Once signed in, the organisation is assigned a validator who is an experienced practitioner with a strong interest and background in digital technologies for learning.
Organisations can proceed with the self-review process without the need for discussion with the validator. However, contact can be made if there are queries or if support is needed.
Organisations, teams and services participating in the pilot prepare a self-evaluation. The Awards self-review framework comprises six Key Areas with Considerations for each that act as criteria. The organisation can start to review the six Key areas and Considerations, examples of evidence and support links and resources at any time after registration.
The organisation, team or service is ready to apply for the Digital Schools Award when it has undergone a self-evaluation and submitted supporting documentation and evidence of practice
The six Key Areas and the related Considerations for each are worded to allow organisations to review their own practice and determine the extent to which practice matches the Award requirements.
A useful checklist is provided to help identify and collect your evidence. This checklist sets out possible sources of evidence organisations could submit, along with support references, examples of good practice and policy links.
The selection of evidence should highlight how the organisation can demonstrate the extent to which it fulfils the award requirements. So, select evidence that reflects the work you carry out, providing evidence across all six Key Areas to initiate a validation.
Within each Key Area, provide evidence that exemplifies the Considerations that are relevant to the organisation’s work. (Not every Consideration may be relevant to every organisation applying.)
When an organisation, team or service registers for the Digital CLD Awards, it is assigned a Validator.
The Validator will also act as the Critical Friend, if the organisation requires it. For example, although organisations may proceed with their self-evaluation without the need for discussion with the Validator, contact can be made with the Validator for queries or if support is needed. The Validator can then act as the Critical Friend, pointing out where more information may be needed in one of the Key Areas or against one of the Considerations, and where support may be available.
This important part of the Awards programme provides supports and resources to help organisations, teams or services to plan and action their developments rewarding their positive and digital journey as they build towards being ready for validation.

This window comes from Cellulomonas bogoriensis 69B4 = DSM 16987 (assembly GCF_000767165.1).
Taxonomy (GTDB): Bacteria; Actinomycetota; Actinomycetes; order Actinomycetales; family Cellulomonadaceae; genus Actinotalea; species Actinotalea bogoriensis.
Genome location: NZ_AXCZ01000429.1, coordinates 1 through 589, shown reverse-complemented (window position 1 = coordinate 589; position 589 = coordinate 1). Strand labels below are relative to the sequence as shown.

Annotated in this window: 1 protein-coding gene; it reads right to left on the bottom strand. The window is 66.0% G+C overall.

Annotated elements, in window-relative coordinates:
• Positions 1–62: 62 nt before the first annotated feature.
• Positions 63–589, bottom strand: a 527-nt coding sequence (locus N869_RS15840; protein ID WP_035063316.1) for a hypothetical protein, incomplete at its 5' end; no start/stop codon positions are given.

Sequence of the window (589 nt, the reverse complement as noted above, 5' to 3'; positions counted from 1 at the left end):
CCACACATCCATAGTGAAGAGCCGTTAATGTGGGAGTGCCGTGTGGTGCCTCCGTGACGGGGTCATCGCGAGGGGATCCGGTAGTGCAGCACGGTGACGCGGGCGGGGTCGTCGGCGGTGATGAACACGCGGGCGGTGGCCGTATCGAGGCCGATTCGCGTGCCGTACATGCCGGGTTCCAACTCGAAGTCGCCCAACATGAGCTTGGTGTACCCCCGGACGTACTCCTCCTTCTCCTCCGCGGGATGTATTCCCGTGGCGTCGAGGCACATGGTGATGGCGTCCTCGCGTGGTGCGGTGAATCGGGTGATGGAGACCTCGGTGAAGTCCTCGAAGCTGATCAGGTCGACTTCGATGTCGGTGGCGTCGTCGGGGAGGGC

Supporting references to relevant national and local policy initiatives are provided as a useful guide to support development and planning.
This diagram summarises the process of applying for and completing the award.
An independent expert or ‘validator’ is assigned to review the organisation, team or service’s submission and supporting evidence online. If everything is in order, a validation visit will be scheduled. The validator will give the organisation guidance in preparation for the visit.
A validation can be online or face-to-face and will typically include:
- Initial discussion with digital leader and senior staff to review online evidence
- Discussions with staff and learners (where possible) to hear about examples of how digital technologies are helping to improve engagement with learners and stakeholders, and improve learning opportunities and/or community involvement in democratic processes.
- Plenary discussion around initial findings and any issues raised from the validation.
Following the validation visit (which may be online), the Validator recommends one of three outcomes.
- An ‘Award’ - for organisations/teams/services where digital technologies have already been adopted and embedded in practice and where the breadth and depth of deployment is evident from the evidence.
- An ‘Award with Targets’ - where organisations/ teams/services do not yet fully meet the award criteria but, through discussion and agreement with the Validator, use the criteria statements to set targets for digital development. The organisation/team/service updates the Validator at an agreed point.
- ‘Award not yet achieved’ – where evidence is not sufficient and organisations/teams/services may well recognise that there is still further development work to do. The Validator can suggest some areas for development before applying for a further validation visit. The Validator may invite the organisation to liaise with other, similar organisations where practice is more established
A key objective of the Digital CLD Awards is to help best-practice sharing across CLD organisations, teams and services and to grow the community of digitally innovative CLD practitioners. To facilitate this aim, those that successfully achieve an award are invited to become a Mentor Digital CLD organisation, team or service.